Gentrification of neighborhoods always disrupts existing communities within them.
Sometimes the disruption brought on by gentrification is expressed in anger and violence toward not only the transitional group ushering in the change, but also toward its existing denizens of the community.
In the pre-dawn hours of a Saturday in August, Islan Nettle, 21, who also went by the names Vaughn Nettles and Alon Nettles, was strolling and lollygagging with a group of her sister-friends on Frederick Douglas Boulevard between 147th and 148th Streets in Harlem. When she and the girls were recognized as transgender women, Paris Wilson, 20, began spewing homophobic epithets. Enraged by the sight of the women, Wilson crossed the street to where the women were and savagely pummeled Nettles, resulting in her death, for allegedly being teased for flirting with a transgender woman.
Nettles' death has shaken parts of Harlem, especially the Hamilton Heights community where Nettles was killed. Hamilton Heights in the last decade has gradually emerged as an LGBTQ community. A clear example of a new queer Harlem was in April 2010 when the Harlem Stage premiered the new documentary short film, "Marriage Equality: Byron Rushing and the Fight for Fairness," allowing the largest public dialogue on same-sex marriage by LGBTQ people of color in the country. New York native and award-winning African American gay filmmaker Thomas Allen Harris directed the film, sponsored by the Human Rights Campaign.
In June 2010, Harlem saw its first Pride. But Harlem still remains as both a complicated open and closeted queer social hot spot. Harlem’s transgender community wrestles more than any of us LGBQs with Harlem’s homophobia.
"In Harlem, it can be dangerous for transgenders to approach men. Some of the men are very aggressive and close-minded. You have to be careful who you approach, " Ms. Jennifer told DNAinfo New York.
The struggle of Harlem’s transgender community dates back, at least on record, to the early 1900’s.
By the time of the Harlem Renaissance, roughly from 1920—1935, LGBTQ African Americans carved out for themselves a queer space of self-expression. Its transgender community during this era was notoriously cheered and despised for their drag ball extravaganzas. Langston Hughes depicted the balls as "spectacles of color." George Chauncey, author of Gay New York, wrote that during this period, "perhaps nowhere were more men willing to venture out in public in drag than in Harlem." But the visibility of Harlem’s entire LGBTQ communities for the most part was forced to be on the "down low."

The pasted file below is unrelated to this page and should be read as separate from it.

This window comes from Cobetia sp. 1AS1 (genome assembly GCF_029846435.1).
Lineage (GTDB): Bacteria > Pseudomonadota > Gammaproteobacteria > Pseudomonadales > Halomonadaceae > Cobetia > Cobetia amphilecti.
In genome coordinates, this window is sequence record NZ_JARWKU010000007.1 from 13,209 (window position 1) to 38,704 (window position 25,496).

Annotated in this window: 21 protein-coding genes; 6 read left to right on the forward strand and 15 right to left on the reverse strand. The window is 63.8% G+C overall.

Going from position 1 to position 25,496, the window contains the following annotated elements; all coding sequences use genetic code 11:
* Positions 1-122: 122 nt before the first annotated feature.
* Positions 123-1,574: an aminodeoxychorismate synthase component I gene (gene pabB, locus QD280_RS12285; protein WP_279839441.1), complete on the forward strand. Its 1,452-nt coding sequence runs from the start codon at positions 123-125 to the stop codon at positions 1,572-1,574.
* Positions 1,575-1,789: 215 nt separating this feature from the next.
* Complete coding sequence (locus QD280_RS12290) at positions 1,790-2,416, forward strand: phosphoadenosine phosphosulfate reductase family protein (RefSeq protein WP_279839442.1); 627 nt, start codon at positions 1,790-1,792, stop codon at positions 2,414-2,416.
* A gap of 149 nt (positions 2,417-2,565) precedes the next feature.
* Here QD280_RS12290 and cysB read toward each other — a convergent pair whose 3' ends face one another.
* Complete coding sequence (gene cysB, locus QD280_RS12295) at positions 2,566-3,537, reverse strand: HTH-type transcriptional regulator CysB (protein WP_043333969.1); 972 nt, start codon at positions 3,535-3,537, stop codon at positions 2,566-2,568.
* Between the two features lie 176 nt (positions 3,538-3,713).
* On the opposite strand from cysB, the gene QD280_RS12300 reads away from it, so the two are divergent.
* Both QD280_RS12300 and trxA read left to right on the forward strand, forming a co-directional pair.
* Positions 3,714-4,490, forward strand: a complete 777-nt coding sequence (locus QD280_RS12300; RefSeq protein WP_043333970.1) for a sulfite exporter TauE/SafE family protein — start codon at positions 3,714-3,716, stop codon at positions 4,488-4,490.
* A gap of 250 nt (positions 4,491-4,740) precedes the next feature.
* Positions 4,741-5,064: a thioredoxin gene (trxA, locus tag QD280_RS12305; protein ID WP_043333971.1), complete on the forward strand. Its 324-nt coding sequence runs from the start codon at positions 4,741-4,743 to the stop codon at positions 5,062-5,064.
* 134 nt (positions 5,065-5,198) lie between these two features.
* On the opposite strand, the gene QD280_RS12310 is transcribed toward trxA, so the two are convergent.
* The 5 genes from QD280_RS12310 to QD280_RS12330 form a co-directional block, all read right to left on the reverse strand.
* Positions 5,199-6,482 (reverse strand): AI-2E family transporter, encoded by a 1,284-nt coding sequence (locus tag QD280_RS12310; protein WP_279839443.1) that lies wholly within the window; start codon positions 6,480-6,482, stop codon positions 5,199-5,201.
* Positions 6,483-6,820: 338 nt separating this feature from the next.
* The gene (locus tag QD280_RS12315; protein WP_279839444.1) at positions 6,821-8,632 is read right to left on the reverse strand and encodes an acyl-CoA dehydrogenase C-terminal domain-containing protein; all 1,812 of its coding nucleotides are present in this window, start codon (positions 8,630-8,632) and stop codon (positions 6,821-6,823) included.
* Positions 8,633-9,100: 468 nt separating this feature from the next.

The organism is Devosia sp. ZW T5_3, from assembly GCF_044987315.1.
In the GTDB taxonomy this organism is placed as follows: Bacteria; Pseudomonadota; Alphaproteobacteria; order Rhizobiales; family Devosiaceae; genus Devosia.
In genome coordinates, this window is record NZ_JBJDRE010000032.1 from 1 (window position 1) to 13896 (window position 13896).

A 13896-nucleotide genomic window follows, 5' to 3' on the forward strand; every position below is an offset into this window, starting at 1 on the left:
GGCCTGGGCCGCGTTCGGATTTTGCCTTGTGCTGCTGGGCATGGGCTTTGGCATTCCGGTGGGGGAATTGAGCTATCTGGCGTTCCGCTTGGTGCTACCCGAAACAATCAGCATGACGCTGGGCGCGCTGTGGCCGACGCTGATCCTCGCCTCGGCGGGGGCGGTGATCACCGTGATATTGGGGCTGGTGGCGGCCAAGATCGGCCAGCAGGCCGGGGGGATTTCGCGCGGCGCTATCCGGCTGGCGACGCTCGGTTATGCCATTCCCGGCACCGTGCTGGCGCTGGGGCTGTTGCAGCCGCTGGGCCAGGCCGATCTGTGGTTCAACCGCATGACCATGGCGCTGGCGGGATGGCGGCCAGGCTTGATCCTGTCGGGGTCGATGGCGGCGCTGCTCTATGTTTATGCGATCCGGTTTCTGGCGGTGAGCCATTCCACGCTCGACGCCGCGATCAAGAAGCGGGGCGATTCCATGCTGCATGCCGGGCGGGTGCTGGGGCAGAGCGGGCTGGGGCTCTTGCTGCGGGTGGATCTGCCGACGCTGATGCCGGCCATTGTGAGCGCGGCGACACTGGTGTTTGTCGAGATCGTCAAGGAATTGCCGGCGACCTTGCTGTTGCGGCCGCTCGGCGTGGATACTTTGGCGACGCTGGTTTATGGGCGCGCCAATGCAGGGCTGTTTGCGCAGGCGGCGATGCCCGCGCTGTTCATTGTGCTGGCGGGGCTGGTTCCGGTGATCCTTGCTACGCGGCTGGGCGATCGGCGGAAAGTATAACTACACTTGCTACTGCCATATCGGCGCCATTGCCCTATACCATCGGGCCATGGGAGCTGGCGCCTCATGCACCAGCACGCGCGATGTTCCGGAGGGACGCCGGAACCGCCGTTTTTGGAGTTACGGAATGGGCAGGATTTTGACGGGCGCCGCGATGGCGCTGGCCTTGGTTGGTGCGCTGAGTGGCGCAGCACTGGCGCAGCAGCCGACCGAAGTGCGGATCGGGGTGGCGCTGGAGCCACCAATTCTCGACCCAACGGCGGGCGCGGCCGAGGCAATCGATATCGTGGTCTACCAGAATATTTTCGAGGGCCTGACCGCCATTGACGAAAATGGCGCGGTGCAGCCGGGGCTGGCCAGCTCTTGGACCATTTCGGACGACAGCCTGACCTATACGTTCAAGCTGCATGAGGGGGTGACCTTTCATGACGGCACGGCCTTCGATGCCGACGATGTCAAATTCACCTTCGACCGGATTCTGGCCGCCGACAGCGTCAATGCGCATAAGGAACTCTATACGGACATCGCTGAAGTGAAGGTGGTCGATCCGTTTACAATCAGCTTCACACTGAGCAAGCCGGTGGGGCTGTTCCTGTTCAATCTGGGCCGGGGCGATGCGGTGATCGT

With a new black and visible LGBTQ face emerging in Harlem in the last decade so too is a white one.
When rents became prohibitive — especially in Greenwich Village—NYC’s gay meccamany Manhattan LGBTQs took either a bridge over to Brooklyn or a train up to Harlem.
“Gays have often been at the forefront of gentrification in New York City and elsewhere in the nation, said Charles Kaiser, author of The Gay Metropolis, a History of Gay Life in New York who's quoted in “Harlem Journal: Gay White Pioneers, on New Ground.” And the number of whites in Harlem in the last decade has nearly doubled from 9.9 percent to 16.6 percent.
These new LGBTQ residents in predominately poor communities and communities of color have brought unimaginable improved services to the area the city has long forgotten, like police protection, Starbucks, Wholefoods, and boutique shops, to name a few. But their presence has also created great resentment by those who were not forced to relocate from these communities, but rather are left to see the uncomfortable changes.
I’m told the resentment of white queers taking up residence in Harlem has oddly been expressed more openly toward black LGBTQs in the form of homophobic and transphobic slurs and attacks.
Asha Greene, a trans woman, and Maureen Ryan, a lesbian, are recent graduates from NYU. While attending NYU they lived in one of school’s leased apartments, but moved uptown when they realized they couldn’t afford the rents in the area.
“My neighbor who has lived in this building for over 20 years never speaks to Maureen and barely speaks to me. When she, on this rare occasion, spoke to me, it was because I helped her with her groceries. Expecting a thank you she said instead that she hated seeing the sight of me and my partner move in. She said to me ‘see what you bringing up in here ’ referring to my girlfriend being white. And she’ll be bringing more of her kind,” Asha said.
Transphobia in black communities leave members of our community especially vulnerable, like Nettles. And our communities must be held accountable.
While Harlem has always had a transgender community, it has never had to take seriously public charges of a hate crime perpetrated against one of its transgender residents. Nettle's mother along with several Harlem LGBTQ groups are contesting Wilson’s low bail set at $2,000. Such a low bail sends no meaningful message about the crime and the value of the lives of its transgender residents.
In 2013 Harlem is unquestionably a community in transition—and not only with its new residents.
The uptick of insults and assaults on Harlem’s predominately black LGBTQ communities, some contest, is largely because of gentrification—a community's feelings and frustrations wrongly expressed in both homophobic and transphobic ways.
Homo and trans phobia are forms of bigotry. Long-term residents of Harlem know bigotry all too well as recipients. Hopefully they won’t become experts on the other side, too.
Thursday, 5 September 2013